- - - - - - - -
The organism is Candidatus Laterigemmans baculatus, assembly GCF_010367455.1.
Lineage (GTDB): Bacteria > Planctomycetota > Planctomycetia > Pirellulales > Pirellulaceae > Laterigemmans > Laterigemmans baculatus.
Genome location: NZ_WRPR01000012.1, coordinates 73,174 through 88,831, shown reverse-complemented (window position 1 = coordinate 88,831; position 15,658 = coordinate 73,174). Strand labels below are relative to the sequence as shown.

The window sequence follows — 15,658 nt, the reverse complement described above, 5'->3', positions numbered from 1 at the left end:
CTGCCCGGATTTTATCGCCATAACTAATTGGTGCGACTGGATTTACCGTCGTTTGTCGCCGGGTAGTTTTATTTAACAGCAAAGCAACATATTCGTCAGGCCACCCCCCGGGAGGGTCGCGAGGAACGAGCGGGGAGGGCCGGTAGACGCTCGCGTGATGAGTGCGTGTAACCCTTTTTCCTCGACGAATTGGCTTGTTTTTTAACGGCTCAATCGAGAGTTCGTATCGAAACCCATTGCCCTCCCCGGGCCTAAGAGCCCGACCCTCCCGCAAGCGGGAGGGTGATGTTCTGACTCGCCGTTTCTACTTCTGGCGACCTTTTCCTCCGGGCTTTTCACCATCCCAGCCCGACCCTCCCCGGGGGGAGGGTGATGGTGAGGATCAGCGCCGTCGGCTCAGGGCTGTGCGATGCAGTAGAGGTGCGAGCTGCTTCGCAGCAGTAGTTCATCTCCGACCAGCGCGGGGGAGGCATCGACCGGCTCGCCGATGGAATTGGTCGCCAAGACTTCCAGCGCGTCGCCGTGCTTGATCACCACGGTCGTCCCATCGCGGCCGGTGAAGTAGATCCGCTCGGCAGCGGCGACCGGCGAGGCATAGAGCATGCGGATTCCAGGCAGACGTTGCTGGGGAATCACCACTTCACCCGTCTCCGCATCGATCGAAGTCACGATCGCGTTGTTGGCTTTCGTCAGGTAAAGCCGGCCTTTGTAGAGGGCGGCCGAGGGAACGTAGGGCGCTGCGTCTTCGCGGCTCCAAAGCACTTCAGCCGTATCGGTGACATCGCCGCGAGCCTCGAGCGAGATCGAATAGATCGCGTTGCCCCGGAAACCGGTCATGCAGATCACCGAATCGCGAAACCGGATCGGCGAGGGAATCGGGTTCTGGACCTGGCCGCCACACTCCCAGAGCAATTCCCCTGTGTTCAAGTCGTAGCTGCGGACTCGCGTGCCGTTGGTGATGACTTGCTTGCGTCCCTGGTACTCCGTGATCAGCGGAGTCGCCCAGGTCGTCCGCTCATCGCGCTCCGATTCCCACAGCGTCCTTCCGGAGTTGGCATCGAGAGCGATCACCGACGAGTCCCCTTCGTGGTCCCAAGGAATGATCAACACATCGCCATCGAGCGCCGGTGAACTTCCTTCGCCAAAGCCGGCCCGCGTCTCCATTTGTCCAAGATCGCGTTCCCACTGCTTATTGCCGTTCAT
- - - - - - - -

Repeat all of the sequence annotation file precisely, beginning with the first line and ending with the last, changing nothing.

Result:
The organism is Candidatus Laterigemmans baculatus, assembly GCF_010367455.1.
Lineage (GTDB): Bacteria > Planctomycetota > Planctomycetia > Pirellulales > Pirellulaceae > Laterigemmans > Laterigemmans baculatus.
Genome location: NZ_WRPR01000012.1, coordinates 73,174 through 88,831, shown reverse-complemented (window position 1 = coordinate 88,831; position 15,658 = coordinate 73,174). Strand labels below are relative to the sequence as shown.

The window sequence follows — 15,658 nt, the reverse complement described above, 5'->3', positions numbered from 1 at the left end:
CTGCCCGGATTTTATCGCCATAACTAATTGGTGCGACTGGATTTACCGTCGTTTGTCGCCGGGTAGTTTTATTTAACAGCAAAGCAACATATTCGTCAGGCCACCCCCCGGGAGGGTCGCGAGGAACGAGCGGGGAGGGCCGGTAGACGCTCGCGTGATGAGTGCGTGTAACCCTTTTTCCTCGACGAATTGGCTTGTTTTTTAACGGCTCAATCGAGAGTTCGTATCGAAACCCATTGCCCTCCCCGGGCCTAAGAGCCCGACCCTCCCGCAAGCGGGAGGGTGATGTTCTGACTCGCCGTTTCTACTTCTGGCGACCTTTTCCTCCGGGCTTTTCACCATCCCAGCCCGACCCTCCCCGGGGGGAGGGTGATGGTGAGGATCAGCGCCGTCGGCTCAGGGCTGTGCGATGCAGTAGAGGTGCGAGCTGCTTCGCAGCAGTAGTTCATCTCCGACCAGCGCGGGGGAGGCATCGACCGGCTCGCCGATGGAATTGGTCGCCAAGACTTCCAGCGCGTCGCCGTGCTTGATCACCACGGTCGTCCCATCGCGGCCGGTGAAGTAGATCCGCTCGGCAGCGGCGACCGGCGAGGCATAGAGCATGCGGATTCCAGGCAGACGTTGCTGGGGAATCACCACTTCACCCGTCTCCGCATCGATCGAAGTCACGATCGCGTTGTTGGCTTTCGTCAGGTAAAGCCGGCCTTTGTAGAGGGCGGCCGAGGGAACGTAGGGCGCTGCGTCTTCGCGGCTCCAAAGCACTTCAGCCGTATCGGTGACATCGCCGCGAGCCTCGAGCGAGATCGAATAGATCGCGTTGCCCCGGAAACCGGTCATGCAGATCACCGAATCGCGAAACCGGATCGGCGAGGGAATCGGGTTCTGGACCTGGCCGCCACACTCCCAGAGCAATTCCCCTGTGTTCAAGTCGTAGCTGCGGACTCGCGTGCCGTTGGTGATGACTTGCTTGCGTCCCTGGTACTCCGTGATCAGCGGAGTCGCCCAGGTCGTCCGCTCATCGCGCTCCGATTCCCACAGCGTCCTTCCGGAGTTGGCATCGAGAGCGATCACCGACGAGTCCCCTTCGTGGTCCCAAGGAATGATCAACACATCGCCATCGAGCGCCGGTGAACTTCCTTCGCCAAAGCCGGCCCGCGTCTCCATTTGTCCAAGATCGCGTTCCCACTGCTTATTGCCGTTCAT